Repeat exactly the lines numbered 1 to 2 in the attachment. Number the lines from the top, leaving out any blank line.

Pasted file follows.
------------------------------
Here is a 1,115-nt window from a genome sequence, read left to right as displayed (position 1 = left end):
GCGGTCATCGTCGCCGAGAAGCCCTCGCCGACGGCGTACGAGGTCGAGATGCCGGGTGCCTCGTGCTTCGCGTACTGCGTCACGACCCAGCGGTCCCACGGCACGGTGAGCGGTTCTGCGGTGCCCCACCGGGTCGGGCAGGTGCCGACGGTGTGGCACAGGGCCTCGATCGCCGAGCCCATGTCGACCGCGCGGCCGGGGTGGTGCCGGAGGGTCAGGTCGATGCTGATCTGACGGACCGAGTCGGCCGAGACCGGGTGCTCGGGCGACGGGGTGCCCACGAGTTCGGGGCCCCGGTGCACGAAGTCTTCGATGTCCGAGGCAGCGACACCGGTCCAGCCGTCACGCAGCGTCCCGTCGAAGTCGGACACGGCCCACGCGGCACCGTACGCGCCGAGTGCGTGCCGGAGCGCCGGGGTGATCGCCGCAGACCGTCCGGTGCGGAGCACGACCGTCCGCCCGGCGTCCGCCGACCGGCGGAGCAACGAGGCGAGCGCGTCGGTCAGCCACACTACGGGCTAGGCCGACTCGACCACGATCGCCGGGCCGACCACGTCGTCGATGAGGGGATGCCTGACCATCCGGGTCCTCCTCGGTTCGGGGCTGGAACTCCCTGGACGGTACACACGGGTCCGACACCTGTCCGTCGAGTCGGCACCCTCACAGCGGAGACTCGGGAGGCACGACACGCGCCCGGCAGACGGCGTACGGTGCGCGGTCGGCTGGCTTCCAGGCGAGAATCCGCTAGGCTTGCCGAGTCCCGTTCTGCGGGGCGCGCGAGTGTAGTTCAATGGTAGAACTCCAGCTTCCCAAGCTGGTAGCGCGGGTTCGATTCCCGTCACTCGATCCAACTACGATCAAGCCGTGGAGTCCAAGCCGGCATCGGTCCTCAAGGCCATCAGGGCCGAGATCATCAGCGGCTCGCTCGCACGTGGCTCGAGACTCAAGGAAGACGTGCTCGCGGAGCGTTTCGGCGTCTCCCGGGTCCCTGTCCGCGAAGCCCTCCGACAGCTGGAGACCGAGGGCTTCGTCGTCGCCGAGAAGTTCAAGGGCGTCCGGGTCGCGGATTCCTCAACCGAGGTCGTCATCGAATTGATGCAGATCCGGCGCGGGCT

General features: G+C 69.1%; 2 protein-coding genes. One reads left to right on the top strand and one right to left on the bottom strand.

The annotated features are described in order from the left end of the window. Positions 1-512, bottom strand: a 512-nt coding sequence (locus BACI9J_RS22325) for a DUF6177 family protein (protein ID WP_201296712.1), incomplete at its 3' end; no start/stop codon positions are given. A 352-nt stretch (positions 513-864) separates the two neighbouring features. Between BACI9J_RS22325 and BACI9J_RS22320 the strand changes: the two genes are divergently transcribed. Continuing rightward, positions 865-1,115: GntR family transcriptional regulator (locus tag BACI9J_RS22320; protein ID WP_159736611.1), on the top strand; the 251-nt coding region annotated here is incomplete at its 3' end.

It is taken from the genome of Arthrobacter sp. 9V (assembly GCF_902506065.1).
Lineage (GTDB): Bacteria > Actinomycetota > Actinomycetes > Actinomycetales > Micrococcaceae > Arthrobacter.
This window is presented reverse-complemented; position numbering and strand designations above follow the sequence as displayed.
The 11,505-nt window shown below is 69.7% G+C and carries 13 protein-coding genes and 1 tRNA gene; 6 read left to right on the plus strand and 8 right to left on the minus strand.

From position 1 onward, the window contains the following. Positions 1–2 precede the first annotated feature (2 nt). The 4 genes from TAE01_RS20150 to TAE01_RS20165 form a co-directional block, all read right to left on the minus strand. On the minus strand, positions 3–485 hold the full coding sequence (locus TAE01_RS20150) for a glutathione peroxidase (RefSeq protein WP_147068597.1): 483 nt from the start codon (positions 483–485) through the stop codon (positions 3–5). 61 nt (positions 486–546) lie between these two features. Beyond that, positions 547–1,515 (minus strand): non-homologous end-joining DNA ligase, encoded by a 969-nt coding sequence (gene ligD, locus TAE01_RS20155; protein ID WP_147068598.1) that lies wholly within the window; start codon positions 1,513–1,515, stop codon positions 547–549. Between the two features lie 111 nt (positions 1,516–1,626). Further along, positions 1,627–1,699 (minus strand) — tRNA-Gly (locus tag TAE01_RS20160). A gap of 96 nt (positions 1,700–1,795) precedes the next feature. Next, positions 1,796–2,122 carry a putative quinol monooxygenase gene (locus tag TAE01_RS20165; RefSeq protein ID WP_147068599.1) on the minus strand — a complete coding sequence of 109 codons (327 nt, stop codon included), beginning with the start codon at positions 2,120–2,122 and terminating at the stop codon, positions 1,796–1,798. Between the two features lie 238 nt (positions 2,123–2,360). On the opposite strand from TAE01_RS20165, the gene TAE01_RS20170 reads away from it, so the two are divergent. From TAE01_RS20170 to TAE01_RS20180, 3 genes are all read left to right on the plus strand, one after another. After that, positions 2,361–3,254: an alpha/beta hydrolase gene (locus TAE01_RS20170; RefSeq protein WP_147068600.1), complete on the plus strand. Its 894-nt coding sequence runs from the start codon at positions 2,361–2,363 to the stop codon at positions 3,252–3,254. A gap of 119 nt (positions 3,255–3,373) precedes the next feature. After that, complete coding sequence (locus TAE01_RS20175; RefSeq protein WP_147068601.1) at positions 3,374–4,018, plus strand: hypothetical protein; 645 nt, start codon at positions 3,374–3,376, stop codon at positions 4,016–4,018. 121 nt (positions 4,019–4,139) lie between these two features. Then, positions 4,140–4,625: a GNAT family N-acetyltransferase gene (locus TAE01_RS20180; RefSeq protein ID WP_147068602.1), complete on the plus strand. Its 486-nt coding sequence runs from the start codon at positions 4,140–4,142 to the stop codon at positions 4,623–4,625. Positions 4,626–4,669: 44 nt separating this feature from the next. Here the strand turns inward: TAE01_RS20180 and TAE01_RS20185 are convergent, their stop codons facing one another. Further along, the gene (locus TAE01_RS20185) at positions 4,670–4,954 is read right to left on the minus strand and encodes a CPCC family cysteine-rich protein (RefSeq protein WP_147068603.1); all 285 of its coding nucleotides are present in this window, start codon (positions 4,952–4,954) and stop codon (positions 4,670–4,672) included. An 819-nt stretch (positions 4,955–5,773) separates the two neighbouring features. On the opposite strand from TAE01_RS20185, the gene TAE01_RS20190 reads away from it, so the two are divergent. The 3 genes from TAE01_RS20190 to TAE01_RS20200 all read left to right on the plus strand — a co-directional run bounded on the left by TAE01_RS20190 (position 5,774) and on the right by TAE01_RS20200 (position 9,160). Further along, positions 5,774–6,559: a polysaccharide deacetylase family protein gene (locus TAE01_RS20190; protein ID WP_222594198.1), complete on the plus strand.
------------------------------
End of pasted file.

Here is a 1,115-nt window from a genome sequence, read left to right as displayed (position 1 = left end):
GCGGTCATCGTCGCCGAGAAGCCCTCGCCGACGGCGTACGAGGTCGAGATGCCGGGTGCCTCGTGCTTCGCGTACTGCGTCACGACCCAGCGGTCCCACGGCACGGTGAGCGGTTCTGCGGTGCCCCACCGGGTCGGGCAGGTGCCGACGGTGTGGCACAGGGCCTCGATCGCCGAGCCCATGTCGACCGCGCGGCCGGGGTGGTGCCGGAGGGTCAGGTCGATGCTGATCTGACGGACCGAGTCGGCCGAGACCGGGTGCTCGGGCGACGGGGTGCCCACGAGTTCGGGGCCCCGGTGCACGAAGTCTTCGATGTCCGAGGCAGCGACACCGGTCCAGCCGTCACGCAGCGTCCCGTCGAAGTCGGACACGGCCCACGCGGCACCGTACGCGCCGAGTGCGTGCCGGAGCGCCGGGGTGATCGCCGCAGACCGTCCGGTGCGGAGCACGACCGTCCGCCCGGCGTCCGCCGACCGGCGGAGCAACGAGGCGAGCGCGTCGGTCAGCCACACTACGGGCTAGGCCGACTCGACCACGATCGCCGGGCCGACCACGTCGTCGATGAGGGGATGCCTGACCATCCGGGTCCTCCTCGGTTCGGGGCTGGAACTCCCTGGACGGTACACACGGGTCCGACACCTGTCCGTCGAGTCGGCACCCTCACAGCGGAGACTCGGGAGGCACGACACGCGCCCGGCAGACGGCGTACGGTGCGCGGTCGGCTGGCTTCCAGGCGAGAATCCGCTAGGCTTGCCGAGTCCCGTTCTGCGGGGCGCGCGAGTGTAGTTCAATGGTAGAACTCCAGCTTCCCAAGCTGGTAGCGCGGGTTCGATTCCCGTCACTCGATCCAACTACGATCAAGCCGTGGAGTCCAAGCCGGCATCGGTCCTCAAGGCCATCAGGGCCGAGATCATCAGCGGCTCGCTCGCACGTGGCTCGAGACTCAAGGAAGACGTGCTCGCGGAGCGTTTCGGCGTCTCCCGGGTCCCTGTCCGCGAAGCCCTCCGACAGCTGGAGACCGAGGGCTTCGTCGTCGCCGAGAAGTTCAAGGGCGTCCGGGTCGCGGATTCCTCAACCGAGGTCGTCATCGAATTGATGCAGATCCGGCGCGGGCT